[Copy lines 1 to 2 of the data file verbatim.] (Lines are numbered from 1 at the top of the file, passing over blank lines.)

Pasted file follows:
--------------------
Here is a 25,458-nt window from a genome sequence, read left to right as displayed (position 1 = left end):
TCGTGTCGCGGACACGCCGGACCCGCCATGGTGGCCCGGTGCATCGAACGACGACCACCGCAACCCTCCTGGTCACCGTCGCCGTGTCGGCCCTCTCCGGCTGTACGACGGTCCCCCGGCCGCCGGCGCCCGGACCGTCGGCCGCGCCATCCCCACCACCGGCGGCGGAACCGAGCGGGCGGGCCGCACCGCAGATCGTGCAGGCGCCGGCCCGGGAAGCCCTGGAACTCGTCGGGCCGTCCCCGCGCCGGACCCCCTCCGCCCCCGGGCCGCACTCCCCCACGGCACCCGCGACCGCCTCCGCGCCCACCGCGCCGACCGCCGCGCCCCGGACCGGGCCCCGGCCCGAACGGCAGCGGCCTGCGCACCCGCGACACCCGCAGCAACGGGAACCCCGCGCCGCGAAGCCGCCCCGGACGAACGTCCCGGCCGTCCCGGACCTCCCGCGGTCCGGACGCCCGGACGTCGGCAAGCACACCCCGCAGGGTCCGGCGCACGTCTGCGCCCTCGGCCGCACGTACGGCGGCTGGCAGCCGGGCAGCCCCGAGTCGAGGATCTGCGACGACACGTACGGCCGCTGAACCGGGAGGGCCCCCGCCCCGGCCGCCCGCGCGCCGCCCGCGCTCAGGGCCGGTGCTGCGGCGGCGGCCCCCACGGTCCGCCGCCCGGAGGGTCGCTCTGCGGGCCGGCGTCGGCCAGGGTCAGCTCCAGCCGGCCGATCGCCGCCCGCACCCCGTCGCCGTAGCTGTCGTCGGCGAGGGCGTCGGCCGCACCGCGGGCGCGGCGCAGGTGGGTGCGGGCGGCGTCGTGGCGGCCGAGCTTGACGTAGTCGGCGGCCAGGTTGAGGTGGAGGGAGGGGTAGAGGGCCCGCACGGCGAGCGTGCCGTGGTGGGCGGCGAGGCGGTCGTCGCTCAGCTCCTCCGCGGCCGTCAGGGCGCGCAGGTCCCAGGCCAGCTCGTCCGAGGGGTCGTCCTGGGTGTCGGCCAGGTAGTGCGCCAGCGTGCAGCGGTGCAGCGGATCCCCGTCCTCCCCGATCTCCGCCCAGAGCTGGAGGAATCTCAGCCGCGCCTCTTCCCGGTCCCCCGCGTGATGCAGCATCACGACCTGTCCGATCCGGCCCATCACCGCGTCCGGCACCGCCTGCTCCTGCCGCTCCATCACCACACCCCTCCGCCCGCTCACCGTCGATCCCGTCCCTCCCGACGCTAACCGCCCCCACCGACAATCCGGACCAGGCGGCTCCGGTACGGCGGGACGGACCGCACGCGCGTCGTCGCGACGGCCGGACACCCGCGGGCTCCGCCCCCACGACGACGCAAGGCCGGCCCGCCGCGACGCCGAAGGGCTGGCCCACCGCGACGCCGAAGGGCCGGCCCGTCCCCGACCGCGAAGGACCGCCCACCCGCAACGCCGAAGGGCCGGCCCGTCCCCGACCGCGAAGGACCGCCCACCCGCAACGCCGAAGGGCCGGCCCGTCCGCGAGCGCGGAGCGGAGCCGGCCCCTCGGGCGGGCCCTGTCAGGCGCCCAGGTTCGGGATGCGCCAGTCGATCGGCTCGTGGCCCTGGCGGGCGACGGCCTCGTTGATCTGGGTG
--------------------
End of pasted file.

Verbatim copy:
Here is a 25,458-nt window from a genome sequence, read left to right as displayed (position 1 = left end):
TCGTGTCGCGGACACGCCGGACCCGCCATGGTGGCCCGGTGCATCGAACGACGACCACCGCAACCCTCCTGGTCACCGTCGCCGTGTCGGCCCTCTCCGGCTGTACGACGGTCCCCCGGCCGCCGGCGCCCGGACCGTCGGCCGCGCCATCCCCACCACCGGCGGCGGAACCGAGCGGGCGGGCCGCACCGCAGATCGTGCAGGCGCCGGCCCGGGAAGCCCTGGAACTCGTCGGGCCGTCCCCGCGCCGGACCCCCTCCGCCCCCGGGCCGCACTCCCCCACGGCACCCGCGACCGCCTCCGCGCCCACCGCGCCGACCGCCGCGCCCCGGACCGGGCCCCGGCCCGAACGGCAGCGGCCTGCGCACCCGCGACACCCGCAGCAACGGGAACCCCGCGCCGCGAAGCCGCCCCGGACGAACGTCCCGGCCGTCCCGGACCTCCCGCGGTCCGGACGCCCGGACGTCGGCAAGCACACCCCGCAGGGTCCGGCGCACGTCTGCGCCCTCGGCCGCACGTACGGCGGCTGGCAGCCGGGCAGCCCCGAGTCGAGGATCTGCGACGACACGTACGGCCGCTGAACCGGGAGGGCCCCCGCCCCGGCCGCCCGCGCGCCGCCCGCGCTCAGGGCCGGTGCTGCGGCGGCGGCCCCCACGGTCCGCCGCCCGGAGGGTCGCTCTGCGGGCCGGCGTCGGCCAGGGTCAGCTCCAGCCGGCCGATCGCCGCCCGCACCCCGTCGCCGTAGCTGTCGTCGGCGAGGGCGTCGGCCGCACCGCGGGCGCGGCGCAGGTGGGTGCGGGCGGCGTCGTGGCGGCCGAGCTTGACGTAGTCGGCGGCCAGGTTGAGGTGGAGGGAGGGGTAGAGGGCCCGCACGGCGAGCGTGCCGTGGTGGGCGGCGAGGCGGTCGTCGCTCAGCTCCTCCGCGGCCGTCAGGGCGCGCAGGTCCCAGGCCAGCTCGTCCGAGGGGTCGTCCTGGGTGTCGGCCAGGTAGTGCGCCAGCGTGCAGCGGTGCAGCGGATCCCCGTCCTCCCCGATCTCCGCCCAGAGCTGGAGGAATCTCAGCCGCGCCTCTTCCCGGTCCCCCGCGTGATGCAGCATCACGACCTGTCCGATCCGGCCCATCACCGCGTCCGGCACCGCCTGCTCCTGCCGCTCCATCACCACACCCCTCCGCCCGCTCACCGTCGATCCCGTCCCTCCCGACGCTAACCGCCCCCACCGACAATCCGGACCAGGCGGCTCCGGTACGGCGGGACGGACCGCACGCGCGTCGTCGCGACGGCCGGACACCCGCGGGCTCCGCCCCCACGACGACGCAAGGCCGGCCCGCCGCGACGCCGAAGGGCTGGCCCACCGCGACGCCGAAGGGCCGGCCCGTCCCCGACCGCGAAGGACCGCCCACCCGCAACGCCGAAGGGCCGGCCCGTCCCCGACCGCGAAGGACCGCCCACCCGCAACGCCGAAGGGCCGGCCCGTCCGCGAGCGCGGAGCGGAGCCGGCCCCTCGGGCGGGCCCTGTCAGGCGCCCAGGTTCGGGATGCGCCAGTCGATCGGCTCGTGGCCCTGGCGGGCGACGGCCTCGTTGATCTGGGTG